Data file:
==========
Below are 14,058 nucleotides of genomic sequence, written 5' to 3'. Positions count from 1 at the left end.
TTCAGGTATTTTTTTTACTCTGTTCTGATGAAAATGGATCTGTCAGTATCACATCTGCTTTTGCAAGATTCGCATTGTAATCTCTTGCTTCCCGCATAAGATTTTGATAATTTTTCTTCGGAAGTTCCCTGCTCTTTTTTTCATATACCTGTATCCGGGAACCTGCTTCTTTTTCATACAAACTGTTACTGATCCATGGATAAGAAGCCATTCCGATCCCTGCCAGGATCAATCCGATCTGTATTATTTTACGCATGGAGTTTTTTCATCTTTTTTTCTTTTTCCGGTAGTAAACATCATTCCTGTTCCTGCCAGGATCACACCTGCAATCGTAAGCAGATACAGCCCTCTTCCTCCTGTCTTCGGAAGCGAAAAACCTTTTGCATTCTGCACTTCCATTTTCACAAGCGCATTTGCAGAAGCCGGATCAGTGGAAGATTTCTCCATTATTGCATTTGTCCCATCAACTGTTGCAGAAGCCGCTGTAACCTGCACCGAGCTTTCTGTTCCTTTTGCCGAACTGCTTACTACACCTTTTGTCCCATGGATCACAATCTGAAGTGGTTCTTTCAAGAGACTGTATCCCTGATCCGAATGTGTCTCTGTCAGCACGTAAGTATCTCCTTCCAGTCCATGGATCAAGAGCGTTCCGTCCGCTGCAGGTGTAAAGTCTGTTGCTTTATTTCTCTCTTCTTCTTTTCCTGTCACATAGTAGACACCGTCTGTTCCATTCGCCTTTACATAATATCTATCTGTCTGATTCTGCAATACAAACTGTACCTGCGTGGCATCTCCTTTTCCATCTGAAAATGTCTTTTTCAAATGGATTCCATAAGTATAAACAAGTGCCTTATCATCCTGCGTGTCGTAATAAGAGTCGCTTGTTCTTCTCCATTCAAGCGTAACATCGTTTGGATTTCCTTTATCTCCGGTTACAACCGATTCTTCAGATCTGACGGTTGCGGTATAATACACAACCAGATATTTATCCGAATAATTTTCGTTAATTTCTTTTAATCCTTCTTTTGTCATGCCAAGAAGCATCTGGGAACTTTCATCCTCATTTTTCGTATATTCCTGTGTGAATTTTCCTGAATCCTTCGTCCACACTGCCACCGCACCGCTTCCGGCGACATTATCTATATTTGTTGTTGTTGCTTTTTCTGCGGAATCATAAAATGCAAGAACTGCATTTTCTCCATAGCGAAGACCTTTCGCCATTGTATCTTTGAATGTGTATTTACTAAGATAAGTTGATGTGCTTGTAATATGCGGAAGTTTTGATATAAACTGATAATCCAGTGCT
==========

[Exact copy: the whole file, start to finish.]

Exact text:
Below are 14,058 nucleotides of genomic sequence, written 5' to 3'. Positions count from 1 at the left end.
TTCAGGTATTTTTTTTACTCTGTTCTGATGAAAATGGATCTGTCAGTATCACATCTGCTTTTGCAAGATTCGCATTGTAATCTCTTGCTTCCCGCATAAGATTTTGATAATTTTTCTTCGGAAGTTCCCTGCTCTTTTTTTCATATACCTGTATCCGGGAACCTGCTTCTTTTTCATACAAACTGTTACTGATCCATGGATAAGAAGCCATTCCGATCCCTGCCAGGATCAATCCGATCTGTATTATTTTACGCATGGAGTTTTTTCATCTTTTTTTCTTTTTCCGGTAGTAAACATCATTCCTGTTCCTGCCAGGATCACACCTGCAATCGTAAGCAGATACAGCCCTCTTCCTCCTGTCTTCGGAAGCGAAAAACCTTTTGCATTCTGCACTTCCATTTTCACAAGCGCATTTGCAGAAGCCGGATCAGTGGAAGATTTCTCCATTATTGCATTTGTCCCATCAACTGTTGCAGAAGCCGCTGTAACCTGCACCGAGCTTTCTGTTCCTTTTGCCGAACTGCTTACTACACCTTTTGTCCCATGGATCACAATCTGAAGTGGTTCTTTCAAGAGACTGTATCCCTGATCCGAATGTGTCTCTGTCAGCACGTAAGTATCTCCTTCCAGTCCATGGATCAAGAGCGTTCCGTCCGCTGCAGGTGTAAAGTCTGTTGCTTTATTTCTCTCTTCTTCTTTTCCTGTCACATAGTAGACACCGTCTGTTCCATTCGCCTTTACATAATATCTATCTGTCTGATTCTGCAATACAAACTGTACCTGCGTGGCATCTCCTTTTCCATCTGAAAATGTCTTTTTCAAATGGATTCCATAAGTATAAACAAGTGCCTTATCATCCTGCGTGTCGTAATAAGAGTCGCTTGTTCTTCTCCATTCAAGCGTAACATCGTTTGGATTTCCTTTATCTCCGGTTACAACCGATTCTTCAGATCTGACGGTTGCGGTATAATACACAACCAGATATTTATCCGAATAATTTTCGTTAATTTCTTTTAATCCTTCTTTTGTCATGCCAAGAAGCATCTGGGAACTTTCATCCTCATTTTTCGTATATTCCTGTGTGAATTTTCCTGAATCCTTCGTCCACACTGCCACCGCACCGCTTCCGGCGACATTATCTATATTTGTTGTTGTTGCTTTTTCTGCGGAATCATAAAATGCAAGAACTGCATTTTCTCCATAGCGAAGACCTTTCGCCATTGTATCTTTGAATGTGTATTTACTAAGATAAGTTGATGTGCTTGTAATATGCGGAAGTTTTGATATAAACTGATAATCCAGTGCT